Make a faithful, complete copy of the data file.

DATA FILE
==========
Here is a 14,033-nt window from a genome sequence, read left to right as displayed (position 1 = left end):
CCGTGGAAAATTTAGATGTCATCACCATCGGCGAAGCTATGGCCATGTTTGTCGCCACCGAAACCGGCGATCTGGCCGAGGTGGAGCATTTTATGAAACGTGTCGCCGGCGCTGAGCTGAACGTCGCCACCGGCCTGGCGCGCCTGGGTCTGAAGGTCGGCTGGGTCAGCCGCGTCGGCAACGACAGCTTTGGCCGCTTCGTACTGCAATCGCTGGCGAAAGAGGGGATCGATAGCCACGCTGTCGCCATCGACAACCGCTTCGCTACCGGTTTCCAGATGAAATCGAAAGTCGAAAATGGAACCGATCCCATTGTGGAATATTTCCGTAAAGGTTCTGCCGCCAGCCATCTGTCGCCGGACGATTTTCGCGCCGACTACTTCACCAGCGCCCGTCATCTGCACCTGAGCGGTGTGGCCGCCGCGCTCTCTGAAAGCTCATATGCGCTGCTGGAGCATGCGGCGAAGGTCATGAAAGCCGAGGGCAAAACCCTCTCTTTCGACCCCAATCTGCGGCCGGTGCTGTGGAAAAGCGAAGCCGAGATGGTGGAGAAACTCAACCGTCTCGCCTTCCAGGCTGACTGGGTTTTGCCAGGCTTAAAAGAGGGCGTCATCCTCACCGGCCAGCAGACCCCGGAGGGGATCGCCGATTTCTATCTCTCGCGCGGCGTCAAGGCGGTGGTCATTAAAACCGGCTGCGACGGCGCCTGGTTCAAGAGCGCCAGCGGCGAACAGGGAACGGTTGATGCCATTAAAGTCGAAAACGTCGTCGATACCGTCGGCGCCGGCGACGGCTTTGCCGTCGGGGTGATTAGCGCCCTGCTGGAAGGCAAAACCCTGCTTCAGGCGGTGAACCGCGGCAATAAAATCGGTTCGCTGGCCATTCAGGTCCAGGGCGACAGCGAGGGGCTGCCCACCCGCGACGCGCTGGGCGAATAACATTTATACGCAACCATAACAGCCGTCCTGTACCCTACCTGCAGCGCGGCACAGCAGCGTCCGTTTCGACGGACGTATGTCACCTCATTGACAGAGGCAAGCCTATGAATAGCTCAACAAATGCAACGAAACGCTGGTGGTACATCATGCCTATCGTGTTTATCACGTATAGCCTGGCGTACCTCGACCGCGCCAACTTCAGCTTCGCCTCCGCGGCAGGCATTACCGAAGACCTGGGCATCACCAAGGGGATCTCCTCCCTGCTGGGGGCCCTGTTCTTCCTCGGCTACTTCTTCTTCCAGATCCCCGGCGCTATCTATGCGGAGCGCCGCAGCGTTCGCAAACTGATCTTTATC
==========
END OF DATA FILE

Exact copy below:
Here is a 14,033-nt window from a genome sequence, read left to right as displayed (position 1 = left end):
CCGTGGAAAATTTAGATGTCATCACCATCGGCGAAGCTATGGCCATGTTTGTCGCCACCGAAACCGGCGATCTGGCCGAGGTGGAGCATTTTATGAAACGTGTCGCCGGCGCTGAGCTGAACGTCGCCACCGGCCTGGCGCGCCTGGGTCTGAAGGTCGGCTGGGTCAGCCGCGTCGGCAACGACAGCTTTGGCCGCTTCGTACTGCAATCGCTGGCGAAAGAGGGGATCGATAGCCACGCTGTCGCCATCGACAACCGCTTCGCTACCGGTTTCCAGATGAAATCGAAAGTCGAAAATGGAACCGATCCCATTGTGGAATATTTCCGTAAAGGTTCTGCCGCCAGCCATCTGTCGCCGGACGATTTTCGCGCCGACTACTTCACCAGCGCCCGTCATCTGCACCTGAGCGGTGTGGCCGCCGCGCTCTCTGAAAGCTCATATGCGCTGCTGGAGCATGCGGCGAAGGTCATGAAAGCCGAGGGCAAAACCCTCTCTTTCGACCCCAATCTGCGGCCGGTGCTGTGGAAAAGCGAAGCCGAGATGGTGGAGAAACTCAACCGTCTCGCCTTCCAGGCTGACTGGGTTTTGCCAGGCTTAAAAGAGGGCGTCATCCTCACCGGCCAGCAGACCCCGGAGGGGATCGCCGATTTCTATCTCTCGCGCGGCGTCAAGGCGGTGGTCATTAAAACCGGCTGCGACGGCGCCTGGTTCAAGAGCGCCAGCGGCGAACAGGGAACGGTTGATGCCATTAAAGTCGAAAACGTCGTCGATACCGTCGGCGCCGGCGACGGCTTTGCCGTCGGGGTGATTAGCGCCCTGCTGGAAGGCAAAACCCTGCTTCAGGCGGTGAACCGCGGCAATAAAATCGGTTCGCTGGCCATTCAGGTCCAGGGCGACAGCGAGGGGCTGCCCACCCGCGACGCGCTGGGCGAATAACATTTATACGCAACCATAACAGCCGTCCTGTACCCTACCTGCAGCGCGGCACAGCAGCGTCCGTTTCGACGGACGTATGTCACCTCATTGACAGAGGCAAGCCTATGAATAGCTCAACAAATGCAACGAAACGCTGGTGGTACATCATGCCTATCGTGTTTATCACGTATAGCCTGGCGTACCTCGACCGCGCCAACTTCAGCTTCGCCTCCGCGGCAGGCATTACCGAAGACCTGGGCATCACCAAGGGGATCTCCTCCCTGCTGGGGGCCCTGTTCTTCCTCGGCTACTTCTTCTTCCAGATCCCCGGCGCTATCTATGCGGAGCGCCGCAGCGTTCGCAAACTGATCTTTATC